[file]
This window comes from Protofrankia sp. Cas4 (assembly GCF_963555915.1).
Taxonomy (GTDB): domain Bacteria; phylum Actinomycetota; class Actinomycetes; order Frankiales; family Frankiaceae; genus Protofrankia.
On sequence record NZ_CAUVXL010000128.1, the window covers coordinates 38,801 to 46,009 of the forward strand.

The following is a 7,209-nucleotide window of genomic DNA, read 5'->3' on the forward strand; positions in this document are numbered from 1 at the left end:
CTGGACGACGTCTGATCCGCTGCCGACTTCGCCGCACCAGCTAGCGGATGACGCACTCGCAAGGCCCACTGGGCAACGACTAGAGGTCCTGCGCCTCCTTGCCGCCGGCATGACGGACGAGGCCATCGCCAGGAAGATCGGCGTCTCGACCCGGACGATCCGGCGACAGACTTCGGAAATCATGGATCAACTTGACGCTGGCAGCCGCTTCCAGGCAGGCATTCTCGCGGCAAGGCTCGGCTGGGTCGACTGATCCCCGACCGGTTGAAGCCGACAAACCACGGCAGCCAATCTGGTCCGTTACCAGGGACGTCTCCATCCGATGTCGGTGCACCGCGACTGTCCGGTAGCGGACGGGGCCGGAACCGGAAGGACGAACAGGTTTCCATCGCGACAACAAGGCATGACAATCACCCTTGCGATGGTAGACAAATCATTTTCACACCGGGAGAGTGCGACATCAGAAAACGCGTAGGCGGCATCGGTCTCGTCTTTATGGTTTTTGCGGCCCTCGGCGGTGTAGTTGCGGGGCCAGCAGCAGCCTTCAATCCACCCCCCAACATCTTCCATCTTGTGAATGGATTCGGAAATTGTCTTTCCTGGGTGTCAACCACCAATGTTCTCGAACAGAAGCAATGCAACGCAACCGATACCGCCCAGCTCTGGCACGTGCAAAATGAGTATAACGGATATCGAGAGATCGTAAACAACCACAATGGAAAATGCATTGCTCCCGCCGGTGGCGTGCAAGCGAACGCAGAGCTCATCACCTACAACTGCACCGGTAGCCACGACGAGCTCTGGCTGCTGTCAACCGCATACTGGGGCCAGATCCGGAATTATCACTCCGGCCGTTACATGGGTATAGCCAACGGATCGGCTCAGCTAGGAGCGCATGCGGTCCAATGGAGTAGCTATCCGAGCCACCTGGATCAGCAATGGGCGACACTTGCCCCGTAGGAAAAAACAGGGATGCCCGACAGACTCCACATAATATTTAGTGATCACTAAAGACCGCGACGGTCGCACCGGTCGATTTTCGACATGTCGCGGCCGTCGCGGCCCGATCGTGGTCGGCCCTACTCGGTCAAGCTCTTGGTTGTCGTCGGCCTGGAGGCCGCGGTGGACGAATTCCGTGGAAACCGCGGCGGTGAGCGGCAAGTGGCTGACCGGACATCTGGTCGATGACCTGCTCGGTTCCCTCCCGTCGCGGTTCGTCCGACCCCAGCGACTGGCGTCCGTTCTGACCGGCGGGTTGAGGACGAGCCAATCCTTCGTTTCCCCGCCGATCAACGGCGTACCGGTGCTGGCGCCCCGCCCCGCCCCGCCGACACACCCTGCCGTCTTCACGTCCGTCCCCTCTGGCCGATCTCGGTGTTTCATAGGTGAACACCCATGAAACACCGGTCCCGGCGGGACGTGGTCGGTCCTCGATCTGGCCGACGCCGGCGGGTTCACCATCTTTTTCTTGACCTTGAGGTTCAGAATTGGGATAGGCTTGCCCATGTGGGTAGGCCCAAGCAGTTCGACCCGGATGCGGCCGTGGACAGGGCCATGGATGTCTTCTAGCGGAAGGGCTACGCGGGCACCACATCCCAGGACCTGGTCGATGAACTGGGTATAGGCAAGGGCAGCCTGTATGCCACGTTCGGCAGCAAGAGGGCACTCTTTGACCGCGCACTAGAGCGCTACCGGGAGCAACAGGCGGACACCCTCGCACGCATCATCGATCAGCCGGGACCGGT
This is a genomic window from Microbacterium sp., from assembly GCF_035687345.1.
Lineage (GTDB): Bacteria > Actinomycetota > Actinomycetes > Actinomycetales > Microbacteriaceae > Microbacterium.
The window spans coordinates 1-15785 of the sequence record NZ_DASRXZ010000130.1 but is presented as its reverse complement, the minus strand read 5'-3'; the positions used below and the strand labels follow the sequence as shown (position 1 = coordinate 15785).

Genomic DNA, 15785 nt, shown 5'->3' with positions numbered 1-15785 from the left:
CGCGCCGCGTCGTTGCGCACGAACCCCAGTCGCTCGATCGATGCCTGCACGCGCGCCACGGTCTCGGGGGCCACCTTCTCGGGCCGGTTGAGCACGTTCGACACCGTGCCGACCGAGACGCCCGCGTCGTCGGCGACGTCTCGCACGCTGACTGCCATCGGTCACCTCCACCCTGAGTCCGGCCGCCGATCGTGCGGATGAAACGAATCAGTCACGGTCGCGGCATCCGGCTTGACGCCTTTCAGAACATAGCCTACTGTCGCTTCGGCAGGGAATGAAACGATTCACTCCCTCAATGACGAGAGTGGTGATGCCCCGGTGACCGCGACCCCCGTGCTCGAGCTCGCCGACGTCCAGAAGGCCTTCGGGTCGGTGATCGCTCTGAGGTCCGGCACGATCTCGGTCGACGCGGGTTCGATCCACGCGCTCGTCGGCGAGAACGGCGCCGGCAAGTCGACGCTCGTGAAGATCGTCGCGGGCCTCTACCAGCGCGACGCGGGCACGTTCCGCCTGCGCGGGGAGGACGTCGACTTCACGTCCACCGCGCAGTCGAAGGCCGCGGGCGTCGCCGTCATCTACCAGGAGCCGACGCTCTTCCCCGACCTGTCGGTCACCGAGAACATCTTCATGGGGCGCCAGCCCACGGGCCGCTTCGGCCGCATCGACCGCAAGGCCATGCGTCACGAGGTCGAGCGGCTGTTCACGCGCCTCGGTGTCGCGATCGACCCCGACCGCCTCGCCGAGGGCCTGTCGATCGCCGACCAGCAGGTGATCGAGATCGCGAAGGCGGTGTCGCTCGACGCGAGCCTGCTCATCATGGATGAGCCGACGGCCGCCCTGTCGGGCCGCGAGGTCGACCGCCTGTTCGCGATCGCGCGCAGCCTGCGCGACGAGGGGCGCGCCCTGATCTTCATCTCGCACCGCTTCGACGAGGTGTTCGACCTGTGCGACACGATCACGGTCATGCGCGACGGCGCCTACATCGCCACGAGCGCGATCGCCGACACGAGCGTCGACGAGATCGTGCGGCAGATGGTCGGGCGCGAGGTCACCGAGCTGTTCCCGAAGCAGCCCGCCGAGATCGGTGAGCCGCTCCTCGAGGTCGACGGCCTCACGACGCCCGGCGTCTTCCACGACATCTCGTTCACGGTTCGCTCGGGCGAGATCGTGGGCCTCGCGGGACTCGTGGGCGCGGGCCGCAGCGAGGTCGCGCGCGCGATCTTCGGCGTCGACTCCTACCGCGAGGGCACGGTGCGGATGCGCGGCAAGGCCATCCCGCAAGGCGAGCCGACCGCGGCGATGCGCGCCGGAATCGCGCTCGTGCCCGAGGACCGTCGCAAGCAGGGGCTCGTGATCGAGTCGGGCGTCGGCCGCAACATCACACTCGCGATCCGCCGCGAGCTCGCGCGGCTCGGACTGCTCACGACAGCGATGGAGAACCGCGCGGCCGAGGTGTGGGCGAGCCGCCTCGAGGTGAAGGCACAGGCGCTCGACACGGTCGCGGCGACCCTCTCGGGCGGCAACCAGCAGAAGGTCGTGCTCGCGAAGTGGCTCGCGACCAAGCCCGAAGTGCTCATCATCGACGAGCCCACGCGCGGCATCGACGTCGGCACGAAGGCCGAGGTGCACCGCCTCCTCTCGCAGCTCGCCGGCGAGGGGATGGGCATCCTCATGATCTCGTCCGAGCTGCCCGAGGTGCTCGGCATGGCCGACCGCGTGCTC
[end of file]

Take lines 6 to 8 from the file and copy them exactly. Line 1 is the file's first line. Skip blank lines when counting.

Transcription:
This is a genomic window from Microbacterium sp., from assembly GCF_035687345.1.
Lineage (GTDB): Bacteria > Actinomycetota > Actinomycetes > Actinomycetales > Microbacteriaceae > Microbacterium.
The window spans coordinates 1-15785 of the sequence record NZ_DASRXZ010000130.1 but is presented as its reverse complement, the minus strand read 5'-3'; the positions used below and the strand labels follow the sequence as shown (position 1 = coordinate 15785).